Over several years, the Amazigh language has been writing in Latin alphabet supported by the IPA, or in Arabic script. While after adopting Tifinaghe as an official script in Morocco, the Unicode encoding of this script has become a necessity. To this end considerable efforts have been invested. However, this process took ample time to be done, which required the use of ANSI encoding as a first step to integrate the Amazigh language into the educational system at time.

Considering Tifinaghe variants used in all parts of the Amazigh world, the Unicode encoding is composed of four character subsets: the basic set of IRCAM, the extended IRCAM set, other Neo-Tifinaghe letters in use, and modern Touareg letters. The two first subsets constitute the sets of characters chosen by IRCAM. While, the first is used to arrange the orthography of different Moroccan Amazigh varieties, the second subset is used for historical and scientific use. The letters are classified in accordance with the order specified by IRCAM. Other Neo-Tifinaghe and Touareg letters are interspersed according to their pronunciation. Thus, the Unicode Consortium accepts the 55 Tifinaghe characters for encoding in the range U+2D30..U+2D65, U+2D6F, with Tifinaghe block at U+2D30..U+2D7F ‎[19].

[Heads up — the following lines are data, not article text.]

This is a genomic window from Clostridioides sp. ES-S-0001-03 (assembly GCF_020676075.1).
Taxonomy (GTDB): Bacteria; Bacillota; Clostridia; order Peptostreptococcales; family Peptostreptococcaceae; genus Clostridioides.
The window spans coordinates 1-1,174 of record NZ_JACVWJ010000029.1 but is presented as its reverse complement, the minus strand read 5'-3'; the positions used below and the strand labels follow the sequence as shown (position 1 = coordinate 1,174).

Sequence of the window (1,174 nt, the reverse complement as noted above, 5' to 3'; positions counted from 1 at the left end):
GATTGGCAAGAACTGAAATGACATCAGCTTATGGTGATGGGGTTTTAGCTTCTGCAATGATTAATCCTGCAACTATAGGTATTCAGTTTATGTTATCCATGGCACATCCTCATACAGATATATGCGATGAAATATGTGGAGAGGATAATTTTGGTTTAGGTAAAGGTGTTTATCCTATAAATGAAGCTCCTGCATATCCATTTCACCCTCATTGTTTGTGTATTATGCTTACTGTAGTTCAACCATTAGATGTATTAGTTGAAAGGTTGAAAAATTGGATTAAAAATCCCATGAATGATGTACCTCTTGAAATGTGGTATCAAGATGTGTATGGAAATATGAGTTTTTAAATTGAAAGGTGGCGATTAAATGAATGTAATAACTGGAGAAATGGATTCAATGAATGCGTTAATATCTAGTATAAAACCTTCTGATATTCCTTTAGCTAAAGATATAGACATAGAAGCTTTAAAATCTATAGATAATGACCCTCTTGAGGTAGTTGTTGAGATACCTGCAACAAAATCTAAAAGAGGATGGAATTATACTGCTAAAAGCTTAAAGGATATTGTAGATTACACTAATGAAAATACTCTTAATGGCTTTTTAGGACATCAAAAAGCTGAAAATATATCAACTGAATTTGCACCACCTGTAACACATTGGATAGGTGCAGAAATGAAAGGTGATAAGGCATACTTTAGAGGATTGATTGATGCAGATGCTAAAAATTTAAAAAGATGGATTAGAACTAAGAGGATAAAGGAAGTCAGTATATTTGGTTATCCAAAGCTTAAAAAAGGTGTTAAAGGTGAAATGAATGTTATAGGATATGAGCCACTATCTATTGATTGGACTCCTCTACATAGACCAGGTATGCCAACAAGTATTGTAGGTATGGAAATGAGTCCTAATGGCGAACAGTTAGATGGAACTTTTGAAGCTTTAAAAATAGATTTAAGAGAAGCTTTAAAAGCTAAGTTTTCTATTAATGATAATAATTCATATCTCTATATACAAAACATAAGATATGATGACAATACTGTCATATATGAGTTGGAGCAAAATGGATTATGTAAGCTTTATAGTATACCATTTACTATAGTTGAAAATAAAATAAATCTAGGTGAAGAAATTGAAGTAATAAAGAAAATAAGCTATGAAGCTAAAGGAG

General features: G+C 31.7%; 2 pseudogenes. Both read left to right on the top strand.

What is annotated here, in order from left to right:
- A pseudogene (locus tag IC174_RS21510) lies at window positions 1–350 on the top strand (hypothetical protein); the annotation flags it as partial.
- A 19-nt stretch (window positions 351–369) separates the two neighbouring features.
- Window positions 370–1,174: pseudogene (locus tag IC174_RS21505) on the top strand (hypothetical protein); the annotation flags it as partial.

5.1.2. Keyboard and fonts

Amazigh integration in international standard prescription keyboards ISO/IEC 9995 has fixed two keyboards: a basic one containing the Tifinaghe characters recommended by IRCAM, and an enhanced keyboard including all characters adopted by ISO. To facilitate keyboarding, Tifinaghe characters’ position was chosen in a manner that matches their Latin correspondent position of Azerty keyboard (see Table 2).